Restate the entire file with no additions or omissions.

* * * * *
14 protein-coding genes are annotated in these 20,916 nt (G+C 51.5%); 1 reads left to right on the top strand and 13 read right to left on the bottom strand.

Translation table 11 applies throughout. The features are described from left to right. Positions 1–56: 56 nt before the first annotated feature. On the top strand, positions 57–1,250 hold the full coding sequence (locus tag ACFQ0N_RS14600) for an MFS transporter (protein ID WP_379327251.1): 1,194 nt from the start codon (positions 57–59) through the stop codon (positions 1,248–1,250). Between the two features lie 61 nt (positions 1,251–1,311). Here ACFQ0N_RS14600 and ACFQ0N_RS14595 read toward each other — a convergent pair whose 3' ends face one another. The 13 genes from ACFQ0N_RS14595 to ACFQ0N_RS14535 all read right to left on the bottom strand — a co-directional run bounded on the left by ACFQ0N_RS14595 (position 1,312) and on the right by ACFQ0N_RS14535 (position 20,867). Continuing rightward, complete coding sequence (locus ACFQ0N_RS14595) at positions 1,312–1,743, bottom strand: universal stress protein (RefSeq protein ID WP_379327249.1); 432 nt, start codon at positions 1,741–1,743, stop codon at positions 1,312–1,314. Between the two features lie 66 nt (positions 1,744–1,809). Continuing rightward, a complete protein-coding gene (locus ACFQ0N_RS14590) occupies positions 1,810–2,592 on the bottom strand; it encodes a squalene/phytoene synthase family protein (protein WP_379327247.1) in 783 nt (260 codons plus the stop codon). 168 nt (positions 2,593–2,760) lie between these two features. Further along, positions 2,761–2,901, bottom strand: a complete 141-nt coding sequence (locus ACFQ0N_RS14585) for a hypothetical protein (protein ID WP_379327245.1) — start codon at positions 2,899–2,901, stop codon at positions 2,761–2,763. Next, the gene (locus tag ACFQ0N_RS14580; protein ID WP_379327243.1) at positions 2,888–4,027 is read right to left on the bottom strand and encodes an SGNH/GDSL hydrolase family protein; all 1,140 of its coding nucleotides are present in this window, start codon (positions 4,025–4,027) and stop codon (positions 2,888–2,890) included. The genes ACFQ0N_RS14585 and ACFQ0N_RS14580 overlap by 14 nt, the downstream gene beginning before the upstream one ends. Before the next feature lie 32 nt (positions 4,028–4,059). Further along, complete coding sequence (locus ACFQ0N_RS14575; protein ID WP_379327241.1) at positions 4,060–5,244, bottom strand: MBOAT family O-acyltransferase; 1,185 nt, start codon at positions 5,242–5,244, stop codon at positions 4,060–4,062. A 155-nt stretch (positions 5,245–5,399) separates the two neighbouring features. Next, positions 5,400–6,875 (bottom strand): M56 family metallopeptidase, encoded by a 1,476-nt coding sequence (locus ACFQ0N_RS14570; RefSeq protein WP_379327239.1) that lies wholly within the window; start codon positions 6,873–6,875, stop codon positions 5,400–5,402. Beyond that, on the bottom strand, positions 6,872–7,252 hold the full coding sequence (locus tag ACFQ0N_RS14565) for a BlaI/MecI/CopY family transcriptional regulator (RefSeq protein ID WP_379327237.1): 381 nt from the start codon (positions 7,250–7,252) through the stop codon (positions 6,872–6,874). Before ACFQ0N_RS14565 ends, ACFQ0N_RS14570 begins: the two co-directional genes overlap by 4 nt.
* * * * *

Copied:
14 protein-coding genes are annotated in these 20,916 nt (G+C 51.5%); 1 reads left to right on the top strand and 13 read right to left on the bottom strand.

Translation table 11 applies throughout. The features are described from left to right. Positions 1–56: 56 nt before the first annotated feature. On the top strand, positions 57–1,250 hold the full coding sequence (locus tag ACFQ0N_RS14600) for an MFS transporter (protein ID WP_379327251.1): 1,194 nt from the start codon (positions 57–59) through the stop codon (positions 1,248–1,250). Between the two features lie 61 nt (positions 1,251–1,311). Here ACFQ0N_RS14600 and ACFQ0N_RS14595 read toward each other — a convergent pair whose 3' ends face one another. The 13 genes from ACFQ0N_RS14595 to ACFQ0N_RS14535 all read right to left on the bottom strand — a co-directional run bounded on the left by ACFQ0N_RS14595 (position 1,312) and on the right by ACFQ0N_RS14535 (position 20,867). Continuing rightward, complete coding sequence (locus ACFQ0N_RS14595) at positions 1,312–1,743, bottom strand: universal stress protein (RefSeq protein ID WP_379327249.1); 432 nt, start codon at positions 1,741–1,743, stop codon at positions 1,312–1,314. Between the two features lie 66 nt (positions 1,744–1,809). Continuing rightward, a complete protein-coding gene (locus ACFQ0N_RS14590) occupies positions 1,810–2,592 on the bottom strand; it encodes a squalene/phytoene synthase family protein (protein WP_379327247.1) in 783 nt (260 codons plus the stop codon). 168 nt (positions 2,593–2,760) lie between these two features. Further along, positions 2,761–2,901, bottom strand: a complete 141-nt coding sequence (locus ACFQ0N_RS14585) for a hypothetical protein (protein ID WP_379327245.1) — start codon at positions 2,899–2,901, stop codon at positions 2,761–2,763. Next, the gene (locus tag ACFQ0N_RS14580; protein ID WP_379327243.1) at positions 2,888–4,027 is read right to left on the bottom strand and encodes an SGNH/GDSL hydrolase family protein; all 1,140 of its coding nucleotides are present in this window, start codon (positions 4,025–4,027) and stop codon (positions 2,888–2,890) included. The genes ACFQ0N_RS14585 and ACFQ0N_RS14580 overlap by 14 nt, the downstream gene beginning before the upstream one ends. Before the next feature lie 32 nt (positions 4,028–4,059). Further along, complete coding sequence (locus ACFQ0N_RS14575; protein ID WP_379327241.1) at positions 4,060–5,244, bottom strand: MBOAT family O-acyltransferase; 1,185 nt, start codon at positions 5,242–5,244, stop codon at positions 4,060–4,062. A 155-nt stretch (positions 5,245–5,399) separates the two neighbouring features. Next, positions 5,400–6,875 (bottom strand): M56 family metallopeptidase, encoded by a 1,476-nt coding sequence (locus ACFQ0N_RS14570; RefSeq protein WP_379327239.1) that lies wholly within the window; start codon positions 6,873–6,875, stop codon positions 5,400–5,402. Beyond that, on the bottom strand, positions 6,872–7,252 hold the full coding sequence (locus tag ACFQ0N_RS14565) for a BlaI/MecI/CopY family transcriptional regulator (RefSeq protein ID WP_379327237.1): 381 nt from the start codon (positions 7,250–7,252) through the stop codon (positions 6,872–6,874). Before ACFQ0N_RS14565 ends, ACFQ0N_RS14570 begins: the two co-directional genes overlap by 4 nt.